US regrets acquittal of terror suspect

6th February 2004, Comments 0 comments

6 February 2004, HAMBURG/WASHINGTON - The United States said Thursday it regrets a German court's acquittal of a suspected accomplice in the 11 September 2001 attacks. A judge in Hamburg ruled there was not enough evidence showing Abdel-Ghani Mzoudi, 31, played a role in the attacks on New York and Washington. Prosecutors have vowed to appeal the ruling. "We regret the decision by a German court to acquit Abdel-Ghani Mzoudi," said Steven Pike, a spokesman for the US State Department. Mzoudi was suspected o

6 February 2004

HAMBURG/WASHINGTON - The United States said Thursday it regrets a German court's acquittal of a suspected accomplice in the 11 September 2001 attacks.

A judge in Hamburg ruled there was not enough evidence showing Abdel-Ghani Mzoudi, 31, played a role in the attacks on New York and Washington. Prosecutors have vowed to appeal the ruling.

"We regret the decision by a German court to acquit Abdel-Ghani Mzoudi," said Steven Pike, a spokesman for the US State Department.

Mzoudi was suspected of aiding four of the 11 September hijackers while they were living in Hamburg. The cell was believed to have plotted the attack from the city.

The United States cooperated to the "greatest extent possible" in the case against the Moroccan student and would continue working with the Germans in the war on terrorism.

"We appreciate the efforts of German law enforcement officials to bring Mr. Mzoudi to justice," Pike said.

Mzoudi was among a group of up to 40 radical young Moslems in Hamburg associated with Mohammed Atta, who was believed to be the cell's ringleader and pilot of one of the planes that slammed into the World Trade Center.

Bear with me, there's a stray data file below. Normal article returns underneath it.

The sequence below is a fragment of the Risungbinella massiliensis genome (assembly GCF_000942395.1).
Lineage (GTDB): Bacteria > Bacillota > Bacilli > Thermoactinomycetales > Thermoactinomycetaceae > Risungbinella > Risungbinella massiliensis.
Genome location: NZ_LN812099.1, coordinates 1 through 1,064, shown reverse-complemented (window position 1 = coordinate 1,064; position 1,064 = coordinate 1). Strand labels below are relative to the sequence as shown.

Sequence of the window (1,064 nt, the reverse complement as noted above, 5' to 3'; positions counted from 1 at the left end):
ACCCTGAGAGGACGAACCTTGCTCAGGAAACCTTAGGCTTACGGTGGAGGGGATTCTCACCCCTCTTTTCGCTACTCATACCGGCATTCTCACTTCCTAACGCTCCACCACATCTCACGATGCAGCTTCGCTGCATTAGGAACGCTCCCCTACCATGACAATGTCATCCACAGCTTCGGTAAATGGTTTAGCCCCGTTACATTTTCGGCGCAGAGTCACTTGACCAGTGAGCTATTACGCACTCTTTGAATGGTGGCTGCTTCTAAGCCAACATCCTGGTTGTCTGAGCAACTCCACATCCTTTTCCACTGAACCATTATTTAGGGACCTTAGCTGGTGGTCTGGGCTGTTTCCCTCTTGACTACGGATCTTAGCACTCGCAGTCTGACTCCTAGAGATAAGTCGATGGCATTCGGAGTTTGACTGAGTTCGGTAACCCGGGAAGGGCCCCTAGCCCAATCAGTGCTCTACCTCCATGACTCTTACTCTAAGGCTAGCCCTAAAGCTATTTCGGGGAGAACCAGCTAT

Meanwhile, a German official said Friday there would be no move to deport Abdel-Ghani Mzoudi, 31, back to Morocco until federal prosecutors had proceeded with their appeal against his acquittal on terrorism charges this week.

A Hamburg court said Thursday that Mzoudi had been one of up to 40 Islamist friends of September 11, 2001 suicide hijacker Mohammed Atta and had attended an al-Qaeda camp in Afghanistan, but this did not prove he was part of the plot to attack New York and Washington.

Mzoudi has been free since December and his lawyer says he is trying to resume his electrotechnology studies at a Hamburg college.

Thomas Model, a spokesman for the state of Hamburg interior ministry which supervises his immigration status, said deportation proceedings "make no sense at the moment". Expulsion was not something that could be arranged "overnight".

The city's interior minister, Dirk Nockemann, had said Thursday he would be happiest to expel Mzoudi instantly.

Both the prosecution and lawyers for American co-plaintiffs in the case say they will appeal the verdict to the German supreme court.

That court is currently considering an appeal from another Moroccan against conviction on identical charges.

Judges took care Thursday not to criticize February's conviction of Mounir al-Motassadeq on identical facts, but the gulf between the two panels of judges who sat in the same Hamburg courtroom could hardly be greater.

Sven Leistikow, representing families of those killed, called the this week's acquittal "a huge disappointment".

German Interior Minister Otto Schily said, "It is naturally disappointing that a judgement goes in this direction."

 

DPA
Subject: German news 

 

 

 

 

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